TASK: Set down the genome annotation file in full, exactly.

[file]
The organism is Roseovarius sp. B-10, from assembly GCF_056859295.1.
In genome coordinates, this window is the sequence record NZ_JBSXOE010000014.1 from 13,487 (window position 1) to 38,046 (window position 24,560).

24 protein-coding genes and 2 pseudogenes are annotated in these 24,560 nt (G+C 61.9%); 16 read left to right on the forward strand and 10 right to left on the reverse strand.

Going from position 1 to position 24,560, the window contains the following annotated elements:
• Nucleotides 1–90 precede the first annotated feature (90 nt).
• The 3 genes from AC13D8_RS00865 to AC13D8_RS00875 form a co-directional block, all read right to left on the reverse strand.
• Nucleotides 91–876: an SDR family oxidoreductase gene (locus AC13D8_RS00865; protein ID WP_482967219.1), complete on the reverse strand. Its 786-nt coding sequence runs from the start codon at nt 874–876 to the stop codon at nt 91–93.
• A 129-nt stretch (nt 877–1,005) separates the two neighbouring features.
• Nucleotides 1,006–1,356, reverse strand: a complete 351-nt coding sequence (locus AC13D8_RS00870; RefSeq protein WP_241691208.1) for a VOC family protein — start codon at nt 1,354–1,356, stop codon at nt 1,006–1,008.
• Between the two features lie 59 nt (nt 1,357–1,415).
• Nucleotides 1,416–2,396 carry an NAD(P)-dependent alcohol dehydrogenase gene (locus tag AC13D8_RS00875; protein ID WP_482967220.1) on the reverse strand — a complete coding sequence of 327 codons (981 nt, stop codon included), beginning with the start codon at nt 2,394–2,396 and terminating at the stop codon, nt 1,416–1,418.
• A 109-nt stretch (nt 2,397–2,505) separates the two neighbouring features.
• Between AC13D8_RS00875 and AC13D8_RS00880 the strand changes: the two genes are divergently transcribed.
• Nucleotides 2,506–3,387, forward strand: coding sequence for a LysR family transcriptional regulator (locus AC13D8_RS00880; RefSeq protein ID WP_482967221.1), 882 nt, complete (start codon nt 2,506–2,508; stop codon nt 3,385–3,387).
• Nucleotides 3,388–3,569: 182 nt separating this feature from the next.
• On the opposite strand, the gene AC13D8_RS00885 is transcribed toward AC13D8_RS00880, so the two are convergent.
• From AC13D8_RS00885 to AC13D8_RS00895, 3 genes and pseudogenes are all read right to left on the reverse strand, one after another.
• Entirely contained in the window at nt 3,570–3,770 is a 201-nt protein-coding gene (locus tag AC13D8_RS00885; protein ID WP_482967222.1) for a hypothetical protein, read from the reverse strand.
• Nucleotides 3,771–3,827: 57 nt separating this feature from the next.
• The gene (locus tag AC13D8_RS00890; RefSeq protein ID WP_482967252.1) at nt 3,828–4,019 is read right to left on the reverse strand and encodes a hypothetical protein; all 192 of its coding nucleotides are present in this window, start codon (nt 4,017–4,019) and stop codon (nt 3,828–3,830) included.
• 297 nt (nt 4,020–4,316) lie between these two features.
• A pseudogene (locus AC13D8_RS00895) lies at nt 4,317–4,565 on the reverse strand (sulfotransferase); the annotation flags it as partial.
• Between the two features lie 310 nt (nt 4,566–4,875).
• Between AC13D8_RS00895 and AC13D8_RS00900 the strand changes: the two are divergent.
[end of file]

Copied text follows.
The organism is Roseovarius sp. B-10, from assembly GCF_056859295.1.
In genome coordinates, this window is the sequence record NZ_JBSXOE010000014.1 from 13,487 (window position 1) to 38,046 (window position 24,560).

24 protein-coding genes and 2 pseudogenes are annotated in these 24,560 nt (G+C 61.9%); 16 read left to right on the forward strand and 10 right to left on the reverse strand.

Going from position 1 to position 24,560, the window contains the following annotated elements:
• Nucleotides 1–90 precede the first annotated feature (90 nt).
• The 3 genes from AC13D8_RS00865 to AC13D8_RS00875 form a co-directional block, all read right to left on the reverse strand.
• Nucleotides 91–876: an SDR family oxidoreductase gene (locus AC13D8_RS00865; protein ID WP_482967219.1), complete on the reverse strand. Its 786-nt coding sequence runs from the start codon at nt 874–876 to the stop codon at nt 91–93.
• A 129-nt stretch (nt 877–1,005) separates the two neighbouring features.
• Nucleotides 1,006–1,356, reverse strand: a complete 351-nt coding sequence (locus AC13D8_RS00870; RefSeq protein WP_241691208.1) for a VOC family protein — start codon at nt 1,354–1,356, stop codon at nt 1,006–1,008.
• Between the two features lie 59 nt (nt 1,357–1,415).
• Nucleotides 1,416–2,396 carry an NAD(P)-dependent alcohol dehydrogenase gene (locus tag AC13D8_RS00875; protein ID WP_482967220.1) on the reverse strand — a complete coding sequence of 327 codons (981 nt, stop codon included), beginning with the start codon at nt 2,394–2,396 and terminating at the stop codon, nt 1,416–1,418.
• A 109-nt stretch (nt 2,397–2,505) separates the two neighbouring features.
• Between AC13D8_RS00875 and AC13D8_RS00880 the strand changes: the two genes are divergently transcribed.
• Nucleotides 2,506–3,387, forward strand: coding sequence for a LysR family transcriptional regulator (locus AC13D8_RS00880; RefSeq protein ID WP_482967221.1), 882 nt, complete (start codon nt 2,506–2,508; stop codon nt 3,385–3,387).
• Nucleotides 3,388–3,569: 182 nt separating this feature from the next.
• On the opposite strand, the gene AC13D8_RS00885 is transcribed toward AC13D8_RS00880, so the two are convergent.
• From AC13D8_RS00885 to AC13D8_RS00895, 3 genes and pseudogenes are all read right to left on the reverse strand, one after another.
• Entirely contained in the window at nt 3,570–3,770 is a 201-nt protein-coding gene (locus tag AC13D8_RS00885; protein ID WP_482967222.1) for a hypothetical protein, read from the reverse strand.
• Nucleotides 3,771–3,827: 57 nt separating this feature from the next.
• The gene (locus tag AC13D8_RS00890; RefSeq protein ID WP_482967252.1) at nt 3,828–4,019 is read right to left on the reverse strand and encodes a hypothetical protein; all 192 of its coding nucleotides are present in this window, start codon (nt 4,017–4,019) and stop codon (nt 3,828–3,830) included.
• 297 nt (nt 4,020–4,316) lie between these two features.
• A pseudogene (locus AC13D8_RS00895) lies at nt 4,317–4,565 on the reverse strand (sulfotransferase); the annotation flags it as partial.
• Between the two features lie 310 nt (nt 4,566–4,875).
• Between AC13D8_RS00895 and AC13D8_RS00900 the strand changes: the two are divergent.